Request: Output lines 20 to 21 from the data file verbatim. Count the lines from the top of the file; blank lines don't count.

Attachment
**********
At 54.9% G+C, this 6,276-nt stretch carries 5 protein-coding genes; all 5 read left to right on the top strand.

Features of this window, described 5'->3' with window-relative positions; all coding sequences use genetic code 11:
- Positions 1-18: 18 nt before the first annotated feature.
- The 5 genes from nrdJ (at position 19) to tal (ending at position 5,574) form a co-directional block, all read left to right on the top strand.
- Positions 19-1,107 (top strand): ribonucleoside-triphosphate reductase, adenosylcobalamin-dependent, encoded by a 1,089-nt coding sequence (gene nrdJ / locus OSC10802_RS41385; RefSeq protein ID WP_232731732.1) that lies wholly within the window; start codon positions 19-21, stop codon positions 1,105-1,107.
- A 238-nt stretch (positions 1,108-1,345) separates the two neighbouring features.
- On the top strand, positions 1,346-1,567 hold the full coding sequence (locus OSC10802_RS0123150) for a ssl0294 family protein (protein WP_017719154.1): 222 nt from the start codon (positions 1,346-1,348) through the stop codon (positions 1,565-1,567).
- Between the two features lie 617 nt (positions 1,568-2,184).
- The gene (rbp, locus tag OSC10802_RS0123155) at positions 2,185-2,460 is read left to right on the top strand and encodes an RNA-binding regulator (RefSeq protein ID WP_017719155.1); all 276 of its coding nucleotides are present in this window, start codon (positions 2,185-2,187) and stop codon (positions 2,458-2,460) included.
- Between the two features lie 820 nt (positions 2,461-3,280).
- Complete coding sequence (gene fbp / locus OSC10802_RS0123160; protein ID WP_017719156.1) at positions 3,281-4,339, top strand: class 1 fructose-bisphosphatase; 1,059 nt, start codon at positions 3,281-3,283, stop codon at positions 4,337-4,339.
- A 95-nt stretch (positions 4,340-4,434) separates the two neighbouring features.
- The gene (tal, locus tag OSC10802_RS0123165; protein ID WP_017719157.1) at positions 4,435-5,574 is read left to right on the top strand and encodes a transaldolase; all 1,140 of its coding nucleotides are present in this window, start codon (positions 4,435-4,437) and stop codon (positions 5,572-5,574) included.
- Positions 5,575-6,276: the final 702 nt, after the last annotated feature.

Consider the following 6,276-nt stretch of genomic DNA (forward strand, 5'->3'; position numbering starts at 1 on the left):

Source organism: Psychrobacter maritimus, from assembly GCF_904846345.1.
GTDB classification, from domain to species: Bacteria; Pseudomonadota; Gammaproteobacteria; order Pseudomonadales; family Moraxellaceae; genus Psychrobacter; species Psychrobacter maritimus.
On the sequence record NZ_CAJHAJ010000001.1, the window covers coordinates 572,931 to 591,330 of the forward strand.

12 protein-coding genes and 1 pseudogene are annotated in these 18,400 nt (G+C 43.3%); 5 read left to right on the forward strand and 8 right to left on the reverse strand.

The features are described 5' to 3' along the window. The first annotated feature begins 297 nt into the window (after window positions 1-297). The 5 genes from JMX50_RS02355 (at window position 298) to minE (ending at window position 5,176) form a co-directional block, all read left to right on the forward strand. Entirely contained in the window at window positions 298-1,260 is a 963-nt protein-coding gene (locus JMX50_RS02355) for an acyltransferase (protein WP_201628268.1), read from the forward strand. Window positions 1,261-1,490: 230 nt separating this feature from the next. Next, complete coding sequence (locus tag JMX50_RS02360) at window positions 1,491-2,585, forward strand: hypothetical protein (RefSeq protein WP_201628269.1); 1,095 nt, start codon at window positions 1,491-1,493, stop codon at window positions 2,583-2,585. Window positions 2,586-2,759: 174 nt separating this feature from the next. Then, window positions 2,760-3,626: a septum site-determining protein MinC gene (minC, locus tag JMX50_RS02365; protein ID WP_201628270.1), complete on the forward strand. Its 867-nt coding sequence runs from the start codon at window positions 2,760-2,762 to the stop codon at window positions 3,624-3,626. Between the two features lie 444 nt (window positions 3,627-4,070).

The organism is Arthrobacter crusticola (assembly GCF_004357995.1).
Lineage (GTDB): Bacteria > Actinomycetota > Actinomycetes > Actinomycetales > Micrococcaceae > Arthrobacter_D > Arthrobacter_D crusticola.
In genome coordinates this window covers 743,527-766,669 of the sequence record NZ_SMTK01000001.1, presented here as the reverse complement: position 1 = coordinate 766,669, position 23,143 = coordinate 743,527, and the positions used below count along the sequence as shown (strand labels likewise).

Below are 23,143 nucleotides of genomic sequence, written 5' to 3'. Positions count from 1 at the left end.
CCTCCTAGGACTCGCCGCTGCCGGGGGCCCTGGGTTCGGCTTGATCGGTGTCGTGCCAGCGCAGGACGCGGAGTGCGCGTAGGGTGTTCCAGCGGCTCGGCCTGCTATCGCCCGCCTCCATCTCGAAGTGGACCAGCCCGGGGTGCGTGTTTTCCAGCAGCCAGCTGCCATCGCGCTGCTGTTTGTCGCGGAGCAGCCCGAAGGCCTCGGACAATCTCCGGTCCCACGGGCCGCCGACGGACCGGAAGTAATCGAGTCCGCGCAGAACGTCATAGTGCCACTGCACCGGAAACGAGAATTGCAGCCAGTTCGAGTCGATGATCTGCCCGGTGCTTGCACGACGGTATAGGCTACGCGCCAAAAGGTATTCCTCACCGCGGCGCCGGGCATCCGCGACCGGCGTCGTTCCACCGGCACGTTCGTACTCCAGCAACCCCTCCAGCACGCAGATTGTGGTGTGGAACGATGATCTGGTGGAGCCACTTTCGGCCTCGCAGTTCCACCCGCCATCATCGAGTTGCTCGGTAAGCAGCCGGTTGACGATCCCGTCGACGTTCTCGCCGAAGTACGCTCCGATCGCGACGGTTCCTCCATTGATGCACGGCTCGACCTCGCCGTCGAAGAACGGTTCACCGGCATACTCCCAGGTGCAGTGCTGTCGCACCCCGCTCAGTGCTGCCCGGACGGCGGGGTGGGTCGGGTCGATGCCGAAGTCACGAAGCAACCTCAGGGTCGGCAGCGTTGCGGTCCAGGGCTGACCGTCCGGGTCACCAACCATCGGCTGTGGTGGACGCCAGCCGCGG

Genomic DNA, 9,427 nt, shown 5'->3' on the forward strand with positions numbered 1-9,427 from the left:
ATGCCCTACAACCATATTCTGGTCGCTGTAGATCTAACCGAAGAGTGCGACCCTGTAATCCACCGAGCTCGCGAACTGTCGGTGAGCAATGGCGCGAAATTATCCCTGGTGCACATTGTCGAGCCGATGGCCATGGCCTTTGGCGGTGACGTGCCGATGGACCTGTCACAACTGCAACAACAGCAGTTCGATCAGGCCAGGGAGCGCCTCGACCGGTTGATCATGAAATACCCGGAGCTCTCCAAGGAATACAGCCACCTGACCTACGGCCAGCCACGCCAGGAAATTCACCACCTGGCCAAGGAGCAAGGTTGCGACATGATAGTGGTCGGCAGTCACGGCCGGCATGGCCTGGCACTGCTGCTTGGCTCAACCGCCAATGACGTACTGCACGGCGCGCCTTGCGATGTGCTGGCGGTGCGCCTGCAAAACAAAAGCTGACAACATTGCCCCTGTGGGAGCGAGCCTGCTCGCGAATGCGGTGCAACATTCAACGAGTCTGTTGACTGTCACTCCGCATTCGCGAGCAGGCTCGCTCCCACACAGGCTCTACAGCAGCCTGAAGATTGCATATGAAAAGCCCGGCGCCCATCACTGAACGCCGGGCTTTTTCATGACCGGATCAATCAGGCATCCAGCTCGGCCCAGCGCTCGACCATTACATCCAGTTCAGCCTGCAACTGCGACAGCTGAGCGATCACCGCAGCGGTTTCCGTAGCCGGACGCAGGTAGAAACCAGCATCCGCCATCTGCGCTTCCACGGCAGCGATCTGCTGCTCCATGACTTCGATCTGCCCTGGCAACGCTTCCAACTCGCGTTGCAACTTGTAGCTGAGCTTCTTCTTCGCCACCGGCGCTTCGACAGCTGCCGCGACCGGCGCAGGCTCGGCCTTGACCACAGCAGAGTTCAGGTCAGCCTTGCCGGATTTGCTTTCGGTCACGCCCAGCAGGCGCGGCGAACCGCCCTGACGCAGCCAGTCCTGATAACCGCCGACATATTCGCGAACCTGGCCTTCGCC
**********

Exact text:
The features are described 5' to 3' along the window. The first annotated feature begins 297 nt into the window (after window positions 1-297). The 5 genes from JMX50_RS02355 (at window position 298) to minE (ending at window position 5,176) form a co-directional block, all read left to right on the forward strand. Entirely contained in the window at window positions 298-1,260 is a 963-nt protein-coding gene (locus JMX50_RS02355) for an acyltransferase (protein WP_201628268.1), read from the forward strand. Window positions 1,261-1,490: 230 nt separating this feature from the next. Next, complete coding sequence (locus tag JMX50_RS02360) at window positions 1,491-2,585, forward strand: hypothetical protein (RefSeq protein WP_201628269.1); 1,095 nt, start codon at window positions 1,491-1,493, stop codon at window positions 2,583-2,585. Window positions 2,586-2,759: 174 nt separating this feature from the next. Then, window positions 2,760-3,626: a septum site-determining protein MinC gene (minC, locus tag JMX50_RS02365; protein ID WP_201628270.1), complete on the forward strand. Its 867-nt coding sequence runs from the start codon at window positions 2,760-2,762 to the stop codon at window positions 3,624-3,626. Between the two features lie 444 nt (window positions 3,627-4,070).

The organism is Arthrobacter crusticola (assembly GCF_004357995.1).